Did they ever explain what happened to teen Tony? That was still unresolved when all of the comic shops in my town closed (well one closed, the other was burned down as part of an insurance fraud scheme) and I was forced to drop every title I couldn’t find in the corner of the one bookstore across town that carried a small comics selection.

I always thought of Iron Man as Batman without the mental disorder.

Both are wealthy, good looking, smart men with no super powers who fight crime.

Bruce Wayne became a detective and master of hand-to hand combat.
Tony Stark used his brains and money to build a kick-ass suit of flying armor.

Bruce Wayne scared people and lived in a cave.
Tony Stark dated gorgeous woman and lived the fun-loving life of a famous millionaire.

It’s too bad Marvel has portrayed him as a jerk over the past couple of decades. They sucked all of the fun out of the concept.

I get the feeling “Tony The B@st@rd” is due his moment of redemption any day now. Either that, or he’s a Skrull…

@ M Bloom:

As I recall, when Franklin returned everyone to the mainstream MU, he returned him the way he remembered them. No more insect-ized Wasp, no more giant-breastices Cap, and no more fake-id-totin’ Tony.

Cool! Love Iron Man, and agree with Henz at comment #3 that the Knaufs are doing great work (that surprises me a little, as I didn’t really get into their first few issues, but now it’s a slam-bang action/political thriller).

I get the feeling “Tony The B@st@rd” is due his moment of redemption any day now. Either that, or he’s a Skrull…

Yes, but…I agree, I think, with what Patent D. is saying here, but also wonder– hasn’t Tony Stark always been a compromised character, and isn’t that actually one of his strengths? I mean, from business to superheroing to politics to his addictions, he’s often made bad choices, or been put in situations where purely “right” choices were impossible. And yet he struggles to do the right thing, and this allows for a more complex and interesting take on “heroism.” I always thought that was what made him Marvel’s most interesting character: he’s an adult, who has to make compromises and move forward. I suspect that’s why he’s less popular than the “bad-ass” characters like Wolverine, whose adolescent ethos always suggested self-righteousness to me (something far more appealing to folks, I think).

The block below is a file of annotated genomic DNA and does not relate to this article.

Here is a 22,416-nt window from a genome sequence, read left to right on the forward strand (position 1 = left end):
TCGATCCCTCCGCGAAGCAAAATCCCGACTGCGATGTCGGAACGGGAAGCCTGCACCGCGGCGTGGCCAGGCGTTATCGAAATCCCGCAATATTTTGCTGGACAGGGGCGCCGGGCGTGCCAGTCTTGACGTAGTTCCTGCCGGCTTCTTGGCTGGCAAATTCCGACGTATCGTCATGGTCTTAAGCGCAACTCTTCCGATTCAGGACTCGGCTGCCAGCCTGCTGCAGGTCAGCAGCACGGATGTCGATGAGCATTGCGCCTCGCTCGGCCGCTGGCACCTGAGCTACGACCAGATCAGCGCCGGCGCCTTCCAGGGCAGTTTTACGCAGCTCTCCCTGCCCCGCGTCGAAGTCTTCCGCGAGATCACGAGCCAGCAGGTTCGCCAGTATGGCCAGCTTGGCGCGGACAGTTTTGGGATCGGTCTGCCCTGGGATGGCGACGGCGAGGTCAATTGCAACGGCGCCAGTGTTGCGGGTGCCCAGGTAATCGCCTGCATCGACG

And the O’Neill run is great– flawed, but fascinating and sad and ultimately kinda moving, and the last really ambitious epic the title tackled (Armor Wars aside, maybe). It makes Civil War seem even sillier by comparison.


April 1, 2008 at 6:21 pm

he had a thing with the Black Widow,

Does that count though?

Every hero has had a thing with Black Widow.

I think Spiderman must be the only hero with his own long running series who hasn’t.

Anybody else wonder what title Omar really meant when he said “New Avengers seriously outperforms New Avengers”? I’m curious. I do agree with his post, and always found it funny that Marvel’s “Big Three” have rarely been the popular solo titles.

I’m sure Omar meant to say that New Avengers was outselling Mighty Avengers.

Will everyone please stop mentioning Teen tony!

Bernard the Poet

April 2, 2008 at 1:55 am

Every hero has had a thing with Black Widow.
I think Spiderman must be the only hero with his own long running series who hasn’t.

Actually, didn’t Spiderman and Black Widow have a little romance in the ’70s? I seem to remember a four-parter in Marvel Team-Up with them, Shang Chi and Nick Fury.

Viper and Silver Samurai were the villains.

My favorite Iron Man run was JJM’s.

Just about everything else hasn’t done a thing for me, including Busiek’s. He’s my single least favorite major Marvel character.

I imagine I’ll like Fraction’s take though.

He IS a great foil for other characters in the MU right now.

2. Communists ARE evil. Crack a history book.

No they aren’t. But lots of communist dictators/regimes have been evil.

In the ’90s, Iron Man stuck with the Avengers West Coast, because he was too scared to be on the same side of the continent with the greatest hero of all time, Quasar.

Pedro Bouça

April 2, 2008 at 6:29 am

Yeah, Iron Man! I’m a big fan of the character (yes, I’m a strange beast), even bought the recent DVD with all the issues (well, except for the minis, special editions and the darn Iron Man/Sub-Mariner book…).